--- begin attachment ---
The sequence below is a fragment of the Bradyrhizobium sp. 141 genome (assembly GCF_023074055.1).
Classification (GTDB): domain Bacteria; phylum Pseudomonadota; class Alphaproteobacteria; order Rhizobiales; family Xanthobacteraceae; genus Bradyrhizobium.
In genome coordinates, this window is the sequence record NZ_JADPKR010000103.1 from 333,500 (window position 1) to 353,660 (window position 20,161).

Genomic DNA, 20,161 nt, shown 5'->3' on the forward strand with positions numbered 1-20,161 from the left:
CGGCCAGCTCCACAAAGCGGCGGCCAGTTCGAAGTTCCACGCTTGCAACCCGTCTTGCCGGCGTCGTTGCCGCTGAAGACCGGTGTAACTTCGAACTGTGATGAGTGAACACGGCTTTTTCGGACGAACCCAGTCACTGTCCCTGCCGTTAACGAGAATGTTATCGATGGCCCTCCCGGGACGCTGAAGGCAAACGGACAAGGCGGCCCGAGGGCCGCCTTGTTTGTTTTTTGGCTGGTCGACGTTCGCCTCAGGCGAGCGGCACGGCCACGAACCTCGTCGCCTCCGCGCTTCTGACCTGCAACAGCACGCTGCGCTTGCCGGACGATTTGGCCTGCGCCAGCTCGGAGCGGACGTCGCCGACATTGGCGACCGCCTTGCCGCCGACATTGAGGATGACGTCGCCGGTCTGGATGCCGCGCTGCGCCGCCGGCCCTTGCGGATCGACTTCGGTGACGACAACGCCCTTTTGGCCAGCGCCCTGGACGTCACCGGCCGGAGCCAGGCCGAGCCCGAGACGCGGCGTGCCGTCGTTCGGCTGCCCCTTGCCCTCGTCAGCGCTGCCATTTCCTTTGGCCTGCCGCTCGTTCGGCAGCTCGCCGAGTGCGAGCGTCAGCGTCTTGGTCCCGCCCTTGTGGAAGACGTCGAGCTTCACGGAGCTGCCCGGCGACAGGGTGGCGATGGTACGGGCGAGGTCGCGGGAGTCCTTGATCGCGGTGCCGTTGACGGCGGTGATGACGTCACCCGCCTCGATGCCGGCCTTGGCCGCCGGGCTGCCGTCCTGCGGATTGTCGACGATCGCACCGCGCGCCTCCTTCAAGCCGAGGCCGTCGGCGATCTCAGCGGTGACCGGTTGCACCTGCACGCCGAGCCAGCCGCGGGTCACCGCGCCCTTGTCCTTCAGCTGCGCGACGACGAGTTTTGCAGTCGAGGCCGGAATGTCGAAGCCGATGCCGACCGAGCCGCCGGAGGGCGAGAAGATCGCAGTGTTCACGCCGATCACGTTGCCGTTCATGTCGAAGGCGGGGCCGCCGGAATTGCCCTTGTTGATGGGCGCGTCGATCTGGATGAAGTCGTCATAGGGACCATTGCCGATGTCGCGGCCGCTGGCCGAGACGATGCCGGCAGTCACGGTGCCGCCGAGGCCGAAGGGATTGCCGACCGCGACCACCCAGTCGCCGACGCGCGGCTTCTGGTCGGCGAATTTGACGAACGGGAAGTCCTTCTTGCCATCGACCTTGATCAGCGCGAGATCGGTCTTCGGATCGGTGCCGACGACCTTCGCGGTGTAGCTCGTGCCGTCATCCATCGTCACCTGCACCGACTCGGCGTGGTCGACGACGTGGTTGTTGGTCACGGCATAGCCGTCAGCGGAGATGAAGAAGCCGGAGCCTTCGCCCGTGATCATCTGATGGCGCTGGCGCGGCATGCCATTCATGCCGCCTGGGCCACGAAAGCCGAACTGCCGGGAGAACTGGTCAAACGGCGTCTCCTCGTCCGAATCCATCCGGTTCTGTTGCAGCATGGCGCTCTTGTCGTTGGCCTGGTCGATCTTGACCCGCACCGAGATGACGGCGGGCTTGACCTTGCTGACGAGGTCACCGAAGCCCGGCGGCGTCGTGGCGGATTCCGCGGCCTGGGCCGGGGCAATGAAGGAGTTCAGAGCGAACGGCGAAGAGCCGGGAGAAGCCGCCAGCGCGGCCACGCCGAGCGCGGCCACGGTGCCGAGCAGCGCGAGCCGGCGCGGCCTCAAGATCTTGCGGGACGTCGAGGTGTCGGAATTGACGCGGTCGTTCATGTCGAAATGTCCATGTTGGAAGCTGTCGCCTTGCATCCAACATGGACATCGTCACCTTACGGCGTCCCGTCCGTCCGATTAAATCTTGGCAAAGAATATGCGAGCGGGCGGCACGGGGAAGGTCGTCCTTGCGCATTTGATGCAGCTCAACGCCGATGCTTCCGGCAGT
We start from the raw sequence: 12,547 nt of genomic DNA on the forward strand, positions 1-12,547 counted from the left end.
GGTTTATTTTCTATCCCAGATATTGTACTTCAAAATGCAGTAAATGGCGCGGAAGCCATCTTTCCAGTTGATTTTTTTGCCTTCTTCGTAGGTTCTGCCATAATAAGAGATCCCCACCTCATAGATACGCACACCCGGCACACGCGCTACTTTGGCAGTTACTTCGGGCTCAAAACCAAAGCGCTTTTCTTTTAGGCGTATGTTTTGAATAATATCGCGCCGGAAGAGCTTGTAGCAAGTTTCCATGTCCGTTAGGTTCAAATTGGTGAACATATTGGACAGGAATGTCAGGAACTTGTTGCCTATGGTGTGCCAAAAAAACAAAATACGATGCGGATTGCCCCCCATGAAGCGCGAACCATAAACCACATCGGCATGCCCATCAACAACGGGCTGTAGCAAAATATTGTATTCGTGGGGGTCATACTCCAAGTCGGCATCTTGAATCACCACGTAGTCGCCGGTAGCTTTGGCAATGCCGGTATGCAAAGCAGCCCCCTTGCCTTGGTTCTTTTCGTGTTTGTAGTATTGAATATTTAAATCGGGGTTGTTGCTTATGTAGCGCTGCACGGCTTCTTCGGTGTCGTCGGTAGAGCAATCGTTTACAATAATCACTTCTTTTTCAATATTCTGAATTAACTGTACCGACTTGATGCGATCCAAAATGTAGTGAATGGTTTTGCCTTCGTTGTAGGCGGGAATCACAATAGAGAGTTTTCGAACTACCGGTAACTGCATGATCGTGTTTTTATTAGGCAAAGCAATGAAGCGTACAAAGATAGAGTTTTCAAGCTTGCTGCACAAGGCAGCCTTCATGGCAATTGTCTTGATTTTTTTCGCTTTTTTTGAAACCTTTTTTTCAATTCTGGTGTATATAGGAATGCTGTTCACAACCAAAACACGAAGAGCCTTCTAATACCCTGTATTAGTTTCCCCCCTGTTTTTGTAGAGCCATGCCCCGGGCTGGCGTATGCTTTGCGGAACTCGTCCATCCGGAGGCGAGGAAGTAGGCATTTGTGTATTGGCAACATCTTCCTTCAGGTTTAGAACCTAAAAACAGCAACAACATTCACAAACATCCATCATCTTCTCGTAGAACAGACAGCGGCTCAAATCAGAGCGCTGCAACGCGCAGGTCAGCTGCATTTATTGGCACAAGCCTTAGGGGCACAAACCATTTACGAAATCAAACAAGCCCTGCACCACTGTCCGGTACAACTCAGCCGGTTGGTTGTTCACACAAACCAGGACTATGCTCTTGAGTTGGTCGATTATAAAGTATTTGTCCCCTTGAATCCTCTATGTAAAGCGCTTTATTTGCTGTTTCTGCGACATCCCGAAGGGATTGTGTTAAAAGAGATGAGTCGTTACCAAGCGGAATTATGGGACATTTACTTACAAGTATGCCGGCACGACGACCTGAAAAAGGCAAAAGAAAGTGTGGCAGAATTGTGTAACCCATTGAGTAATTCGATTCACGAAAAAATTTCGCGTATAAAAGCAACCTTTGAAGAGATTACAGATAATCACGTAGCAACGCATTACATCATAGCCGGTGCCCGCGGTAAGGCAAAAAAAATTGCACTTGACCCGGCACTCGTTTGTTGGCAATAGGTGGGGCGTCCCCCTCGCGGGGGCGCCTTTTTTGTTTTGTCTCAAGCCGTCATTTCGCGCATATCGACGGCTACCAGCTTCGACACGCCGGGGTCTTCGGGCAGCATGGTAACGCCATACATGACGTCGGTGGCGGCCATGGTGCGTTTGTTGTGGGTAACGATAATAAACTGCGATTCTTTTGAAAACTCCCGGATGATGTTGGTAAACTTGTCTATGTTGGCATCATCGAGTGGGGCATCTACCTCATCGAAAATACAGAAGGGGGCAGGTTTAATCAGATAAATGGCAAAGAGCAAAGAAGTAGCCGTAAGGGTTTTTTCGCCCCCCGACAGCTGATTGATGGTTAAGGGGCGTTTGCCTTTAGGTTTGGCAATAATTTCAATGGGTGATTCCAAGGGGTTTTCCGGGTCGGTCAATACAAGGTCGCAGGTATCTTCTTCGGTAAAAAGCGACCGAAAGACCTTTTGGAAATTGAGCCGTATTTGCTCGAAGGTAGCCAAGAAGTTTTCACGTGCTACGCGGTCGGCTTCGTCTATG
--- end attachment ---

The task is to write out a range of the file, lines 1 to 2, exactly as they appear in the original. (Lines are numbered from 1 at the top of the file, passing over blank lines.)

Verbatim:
The sequence below is a fragment of the Bradyrhizobium sp. 141 genome (assembly GCF_023074055.1).
Classification (GTDB): domain Bacteria; phylum Pseudomonadota; class Alphaproteobacteria; order Rhizobiales; family Xanthobacteraceae; genus Bradyrhizobium.